Here tonight, I feel some of that again. And I suspect that those being inducted this evening feel something of the same. In one way, we are being given a new name, we are being given an identity that signifies some measure of success and acceptance and respect.
As a prosecutor, I have spent my career working and waiting for verdicts. I know how sweet they sound when they go your way and how bitter and final they are when they don’t. Being inducted into one’s high-school hall of fame is a verdict of sorts. It’s a different type of verdict. It is not passed on one week’s worth of argument in a courtroom; it is a verdict passed on one’s whole life. And it is not a verdict returned by twelve strangers in a jury box who were allowed to serve because they did not know me, but is pronounced by my peers: by people who have known me all my life. That is a sweet reward and I am grateful to the hall of fame committee for returning it to me
But life returns verdicts for every one of us, every day. Sometimes they are not so kind. Sometimes, in fact, they are unjust. We may apply our best efforts to any situation and get back a verdict of disappointment and frustration. We may feel that we have been left outside of those circles that we desperately want to enter. We may aim high and labor long and the verdict that comes back to us, at least so far as we can tell, is this: “So what?” or “Close, but no cigar.”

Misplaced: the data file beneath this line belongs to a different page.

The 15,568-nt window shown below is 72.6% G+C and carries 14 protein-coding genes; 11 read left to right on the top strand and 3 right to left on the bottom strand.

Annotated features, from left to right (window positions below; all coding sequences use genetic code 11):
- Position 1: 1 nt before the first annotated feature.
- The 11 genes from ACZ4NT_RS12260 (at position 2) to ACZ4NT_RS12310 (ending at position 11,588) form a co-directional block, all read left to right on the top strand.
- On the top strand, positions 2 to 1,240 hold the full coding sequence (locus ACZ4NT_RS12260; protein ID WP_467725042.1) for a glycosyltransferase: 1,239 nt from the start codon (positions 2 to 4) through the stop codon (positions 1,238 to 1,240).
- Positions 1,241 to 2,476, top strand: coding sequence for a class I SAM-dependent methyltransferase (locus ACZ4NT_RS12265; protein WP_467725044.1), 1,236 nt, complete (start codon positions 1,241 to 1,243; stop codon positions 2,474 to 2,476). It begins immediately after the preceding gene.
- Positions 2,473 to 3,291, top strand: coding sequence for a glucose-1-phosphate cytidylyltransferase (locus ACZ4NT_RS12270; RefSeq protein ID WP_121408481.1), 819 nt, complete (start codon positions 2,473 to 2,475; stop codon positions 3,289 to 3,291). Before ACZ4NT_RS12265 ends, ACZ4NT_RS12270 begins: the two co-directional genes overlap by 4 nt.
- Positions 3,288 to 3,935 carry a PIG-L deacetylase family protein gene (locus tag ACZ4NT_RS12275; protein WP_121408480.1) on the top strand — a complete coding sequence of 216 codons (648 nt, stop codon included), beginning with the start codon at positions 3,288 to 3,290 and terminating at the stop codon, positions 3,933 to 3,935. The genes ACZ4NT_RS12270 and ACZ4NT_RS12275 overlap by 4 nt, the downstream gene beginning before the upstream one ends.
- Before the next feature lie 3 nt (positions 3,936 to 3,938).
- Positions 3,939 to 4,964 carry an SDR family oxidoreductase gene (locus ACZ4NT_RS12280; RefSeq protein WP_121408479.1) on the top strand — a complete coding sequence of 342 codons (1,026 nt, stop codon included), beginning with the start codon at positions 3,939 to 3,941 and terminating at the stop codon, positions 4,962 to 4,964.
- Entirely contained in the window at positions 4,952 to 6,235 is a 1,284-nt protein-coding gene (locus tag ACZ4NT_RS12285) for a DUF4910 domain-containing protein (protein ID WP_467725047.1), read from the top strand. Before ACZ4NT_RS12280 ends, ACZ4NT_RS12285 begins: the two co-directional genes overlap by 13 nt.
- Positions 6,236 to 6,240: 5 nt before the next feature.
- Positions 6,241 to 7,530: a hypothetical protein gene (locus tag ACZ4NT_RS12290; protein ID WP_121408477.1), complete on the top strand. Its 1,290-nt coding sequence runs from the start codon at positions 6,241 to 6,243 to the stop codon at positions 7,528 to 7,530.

Paul Simon said it this way:
I don’t know a soul who’s not been battered
I don’t have a friend who feels at ease
I don’t know a dream that’s not been shattered
Or driven to its knees
Over time, verdicts like that can rob us of the best parts of our personalities. They can sap us of our energy and diminish our confidence, sometimes even to the point where we are ready to give up trying, even give up hoping. They may cause us to become resentful or jealous of those around us who seem to prosper. And after a while we may feel like we are not the same person we were in our best days and years.
And that is why I have asked each of you to think back tonight on your glory days, whenever they were – long ago, or just yesterday – on that time of your life when you were fulfilled; when your best efforts had paid off. When you found yourself inside the circle that mattered to you – fully accepted, fully respected and completely engaged in those things that you excelled at and loved. That time when our bodies were the perfect instruments of our will, that time when all the songs on the radio were our songs.
I want us to think together of those days when we were surrounded by friends who connected us to life: Those who believed in us, who encouraged us, who shared our dreams and confidences; the kind of friends that we could stay up all night talking to; the kinds of conversations where our thought really sparked and found focus.